Finished just in time for a Channel 4 screening at 2.30pm on Christmas Eve (and again on Boxing day at 4.30pm), Lost and Found is a 25 minute animated film adaptation of Oliver Jeffers childrens book of the same name. The film, a co-production between Studio AKA and Contender Entertainment Group, has been adapted and directed by Studio AKA’s Philip Hunt, with narration provided by Jim Broadbent and original usic by Max Richter…
Three out of the four Grand Prix awarded at this year’s Epica went to advertising work from the UK. The Epica D’Or winning projects included DDB London’s Dog spot for the VW Polo in film, Lowe London’s Shadows campaign for John Lewis in outdoor, and DDB London’s LoveHate campaign for Marmite Snacks in the press category. Absolut Machines from Great Works in Sweden won the top prize in the interactive section.
Can we take Obi-Wan’s word on this one? Sadly not, as it seems that Star Wars fan Michael Horn is in fact behind the short film, Death Star Over San Francisco, which he created for Imperial Fleet Week (we’re not sure either) in San Francisco. According to Horn, who is interviewed on the official starwars.com blog, “I shot everything on my junkie DV camera, did motion-tracking and comping in After Effects, and basic sound design in Final Cut.” (Thanks to Coudal’s blog for the original link).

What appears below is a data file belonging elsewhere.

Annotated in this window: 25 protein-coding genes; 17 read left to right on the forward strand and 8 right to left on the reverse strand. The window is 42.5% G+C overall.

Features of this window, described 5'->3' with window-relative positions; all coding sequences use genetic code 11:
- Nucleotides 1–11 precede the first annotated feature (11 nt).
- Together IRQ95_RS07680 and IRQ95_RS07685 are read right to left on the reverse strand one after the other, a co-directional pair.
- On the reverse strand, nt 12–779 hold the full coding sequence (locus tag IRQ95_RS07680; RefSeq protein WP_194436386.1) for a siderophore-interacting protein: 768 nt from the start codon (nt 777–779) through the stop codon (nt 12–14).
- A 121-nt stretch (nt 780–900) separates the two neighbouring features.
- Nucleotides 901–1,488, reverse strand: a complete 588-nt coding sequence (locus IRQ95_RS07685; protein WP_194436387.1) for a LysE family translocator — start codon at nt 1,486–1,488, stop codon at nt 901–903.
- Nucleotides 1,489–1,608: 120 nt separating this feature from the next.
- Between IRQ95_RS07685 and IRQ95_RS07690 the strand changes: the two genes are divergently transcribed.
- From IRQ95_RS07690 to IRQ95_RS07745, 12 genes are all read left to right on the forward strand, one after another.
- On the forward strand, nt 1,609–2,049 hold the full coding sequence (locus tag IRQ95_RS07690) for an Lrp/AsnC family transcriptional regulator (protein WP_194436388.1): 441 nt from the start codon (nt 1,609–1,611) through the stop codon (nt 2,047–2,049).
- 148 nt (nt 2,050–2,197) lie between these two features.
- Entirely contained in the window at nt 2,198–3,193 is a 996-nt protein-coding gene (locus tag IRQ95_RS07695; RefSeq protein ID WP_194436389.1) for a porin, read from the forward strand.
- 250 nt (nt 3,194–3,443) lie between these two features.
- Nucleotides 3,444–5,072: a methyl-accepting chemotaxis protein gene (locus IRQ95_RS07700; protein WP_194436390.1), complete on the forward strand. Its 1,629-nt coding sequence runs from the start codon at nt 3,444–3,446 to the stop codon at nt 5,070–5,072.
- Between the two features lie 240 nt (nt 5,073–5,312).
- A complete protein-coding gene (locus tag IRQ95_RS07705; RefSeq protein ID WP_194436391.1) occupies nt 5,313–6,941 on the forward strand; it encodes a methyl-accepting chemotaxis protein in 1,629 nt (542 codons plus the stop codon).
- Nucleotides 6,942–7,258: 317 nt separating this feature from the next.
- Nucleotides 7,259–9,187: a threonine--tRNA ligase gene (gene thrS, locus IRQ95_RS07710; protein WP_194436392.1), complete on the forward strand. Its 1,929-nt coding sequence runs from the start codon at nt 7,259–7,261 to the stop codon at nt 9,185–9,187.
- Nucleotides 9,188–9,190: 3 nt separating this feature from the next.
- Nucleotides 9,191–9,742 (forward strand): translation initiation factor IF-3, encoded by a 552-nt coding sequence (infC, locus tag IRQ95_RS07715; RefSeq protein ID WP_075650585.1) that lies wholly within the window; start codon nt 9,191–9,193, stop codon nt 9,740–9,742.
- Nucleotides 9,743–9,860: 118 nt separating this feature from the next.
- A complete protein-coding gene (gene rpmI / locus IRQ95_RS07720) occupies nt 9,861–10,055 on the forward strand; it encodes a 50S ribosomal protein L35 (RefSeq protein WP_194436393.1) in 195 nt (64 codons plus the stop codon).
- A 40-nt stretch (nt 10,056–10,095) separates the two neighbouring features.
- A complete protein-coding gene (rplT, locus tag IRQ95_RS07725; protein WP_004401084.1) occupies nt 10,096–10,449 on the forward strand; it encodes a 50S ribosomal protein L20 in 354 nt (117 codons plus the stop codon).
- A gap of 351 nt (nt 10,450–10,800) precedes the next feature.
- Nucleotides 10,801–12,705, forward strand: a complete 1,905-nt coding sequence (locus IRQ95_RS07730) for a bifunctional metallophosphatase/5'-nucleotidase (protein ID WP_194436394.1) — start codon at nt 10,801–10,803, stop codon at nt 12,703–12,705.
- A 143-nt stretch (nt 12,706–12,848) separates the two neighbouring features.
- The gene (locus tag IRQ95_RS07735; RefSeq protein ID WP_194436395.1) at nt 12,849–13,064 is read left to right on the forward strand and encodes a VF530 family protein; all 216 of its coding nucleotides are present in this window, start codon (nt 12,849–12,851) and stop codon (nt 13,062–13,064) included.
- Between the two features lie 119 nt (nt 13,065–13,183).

If you’re unfamilar with David Rees’ hilarious comic strip, Get Your War On, then check out his vast archive of biting Clip Art satires that lay into, among other things, the War on Drugs, the War on Terror, Dubbya, McCain, Obamania et al. Now there’s an animated version – set to appear on 236.com each week. If this taster is anything to go by, the trademark simplicity and tone of Rees’ ilustrations has been maintained while the dialogue is as razor sharp as in his original three-frame strips. Thanks to Coudal’s blog for the link.
With animation from Jamie Hewlett and music by Damon Albarn, BBC Sport’s new campaign for their Olympics coverage is based upon the traditional Chinese folklore tale, Journey to the West by Wu Cheng’en – probably more familiar to UK viewers through its TV incarnation, Monkey Magic!, itself an English language version of the 1970s Japanese show, Saiyūki. In the BBC’s trailer, Monkey and the inimatable Pigsy make their way on a Journey to the East, ultimately to the bird’s nest-like National Stadium in Beijing.